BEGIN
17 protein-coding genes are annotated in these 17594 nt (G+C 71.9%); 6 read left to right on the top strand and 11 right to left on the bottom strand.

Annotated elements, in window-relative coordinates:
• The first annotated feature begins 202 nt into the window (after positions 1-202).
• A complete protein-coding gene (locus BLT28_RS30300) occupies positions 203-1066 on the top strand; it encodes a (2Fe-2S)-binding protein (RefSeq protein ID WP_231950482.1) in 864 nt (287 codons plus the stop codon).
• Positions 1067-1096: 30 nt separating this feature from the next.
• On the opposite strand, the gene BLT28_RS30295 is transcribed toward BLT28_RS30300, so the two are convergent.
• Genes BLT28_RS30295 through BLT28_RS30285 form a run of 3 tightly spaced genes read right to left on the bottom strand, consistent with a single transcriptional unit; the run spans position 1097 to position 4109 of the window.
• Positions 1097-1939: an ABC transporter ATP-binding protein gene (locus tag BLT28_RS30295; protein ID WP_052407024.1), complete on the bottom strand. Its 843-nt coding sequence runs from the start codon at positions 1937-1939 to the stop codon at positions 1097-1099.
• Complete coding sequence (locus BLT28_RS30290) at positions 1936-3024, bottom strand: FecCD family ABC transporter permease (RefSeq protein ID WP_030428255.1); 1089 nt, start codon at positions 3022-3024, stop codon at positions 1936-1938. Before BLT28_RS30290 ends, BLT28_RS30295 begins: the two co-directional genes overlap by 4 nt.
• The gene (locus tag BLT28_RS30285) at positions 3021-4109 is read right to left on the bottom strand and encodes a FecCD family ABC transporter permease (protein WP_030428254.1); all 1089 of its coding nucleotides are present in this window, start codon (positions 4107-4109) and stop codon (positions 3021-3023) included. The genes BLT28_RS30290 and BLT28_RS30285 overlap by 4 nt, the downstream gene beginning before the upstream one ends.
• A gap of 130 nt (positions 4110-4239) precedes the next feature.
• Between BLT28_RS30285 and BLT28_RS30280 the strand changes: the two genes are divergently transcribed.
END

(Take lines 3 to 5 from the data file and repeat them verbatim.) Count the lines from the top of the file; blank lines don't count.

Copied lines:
• The first annotated feature begins 202 nt into the window (after positions 1-202).
• A complete protein-coding gene (locus BLT28_RS30300) occupies positions 203-1066 on the top strand; it encodes a (2Fe-2S)-binding protein (RefSeq protein ID WP_231950482.1) in 864 nt (287 codons plus the stop codon).
• Positions 1067-1096: 30 nt separating this feature from the next.